Do corporate diversity programs work as advertised? The Boston Globe looks at the literature:
A paper published last year by the psychologist Elizabeth Levy Paluck of Princeton University's Woodrow Wilson School and the Yale University political scientist Donald Green comprehensively surveyed the literature on prejudice reduction measures and found no empirical support for the idea that diversity training programs change attitudes or behavior. Similarly, a 2008 literature review paper by Carol Kulik of the University of South Australia and Loriann Roberson of Columbia University found that, on the question of changing behavior, there were few trustworthy studies—and decidedly mixed results among those.
The studies that Paluck and Green had to work with "often comprised little more than asking participants to fill out surveys on their own attitudes." Recently, though, some sociologists from the Universities of Arizona and Minnesota conducted a much meatier analysis:
As a measure of program success, they looked at the number of women and minorities in a company's managerial ranks—a much more concrete metric than the surveys of employee attitudes that many other studies relied on. The researchers drew on 31 years of Equal Employment Opportunity Commission data, specifically the annual reports that companies file detailing their racial and gender makeup. The sociologists then surveyed 829 of those companies on what diversity programs they had and when they instituted them. The results were described in a 2006 study, and in another paper that Kalev and Dobbin are currently writing.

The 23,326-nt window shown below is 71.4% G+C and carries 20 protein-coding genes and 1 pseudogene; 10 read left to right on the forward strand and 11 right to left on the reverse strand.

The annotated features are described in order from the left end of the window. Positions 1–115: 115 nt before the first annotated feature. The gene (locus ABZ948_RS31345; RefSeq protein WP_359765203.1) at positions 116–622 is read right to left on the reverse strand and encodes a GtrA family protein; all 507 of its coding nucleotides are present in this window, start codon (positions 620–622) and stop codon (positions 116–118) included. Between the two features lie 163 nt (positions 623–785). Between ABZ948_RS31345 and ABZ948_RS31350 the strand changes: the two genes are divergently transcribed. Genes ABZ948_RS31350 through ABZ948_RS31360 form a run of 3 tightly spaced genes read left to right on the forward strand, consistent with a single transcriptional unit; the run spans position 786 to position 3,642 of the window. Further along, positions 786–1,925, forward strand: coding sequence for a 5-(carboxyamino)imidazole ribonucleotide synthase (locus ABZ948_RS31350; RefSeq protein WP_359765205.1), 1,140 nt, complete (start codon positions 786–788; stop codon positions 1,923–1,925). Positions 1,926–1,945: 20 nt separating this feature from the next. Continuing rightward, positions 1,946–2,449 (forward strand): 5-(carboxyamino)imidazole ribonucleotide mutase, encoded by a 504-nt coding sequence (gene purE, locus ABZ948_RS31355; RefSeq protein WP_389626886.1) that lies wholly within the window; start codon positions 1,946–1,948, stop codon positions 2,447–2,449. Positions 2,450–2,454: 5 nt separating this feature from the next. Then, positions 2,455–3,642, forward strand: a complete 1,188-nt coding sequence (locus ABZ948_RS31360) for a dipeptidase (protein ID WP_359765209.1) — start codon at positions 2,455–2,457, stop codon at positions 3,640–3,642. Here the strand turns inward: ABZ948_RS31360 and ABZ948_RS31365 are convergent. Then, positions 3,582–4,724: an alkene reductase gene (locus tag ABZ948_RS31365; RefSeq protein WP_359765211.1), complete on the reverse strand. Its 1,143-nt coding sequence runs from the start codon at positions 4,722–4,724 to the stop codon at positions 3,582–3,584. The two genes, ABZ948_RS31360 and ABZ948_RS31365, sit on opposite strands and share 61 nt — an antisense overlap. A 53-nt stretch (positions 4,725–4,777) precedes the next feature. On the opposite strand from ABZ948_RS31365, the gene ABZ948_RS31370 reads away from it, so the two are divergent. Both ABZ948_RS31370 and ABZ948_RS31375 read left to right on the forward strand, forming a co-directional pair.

The researchers found that while diversity training was by far the most popular approach, it was also the least effective at getting companies to hire and promote women and minorities. Some training programs were more effective than others: Voluntary programs were better than mandatory ones, and those that focused on the threat of bias and harassment lawsuits were worse than those that did not. But even the better programs led only to marginal changes. And those that were mandatory or discussed lawsuits—the vast majority of the programs the researchers examined—slightly reduced the number of women and minorities in management. Required training and legalistic training both make people resentful, the authors suggest, and likely to rebel against what they've heard.
[Via The Progressive Review.]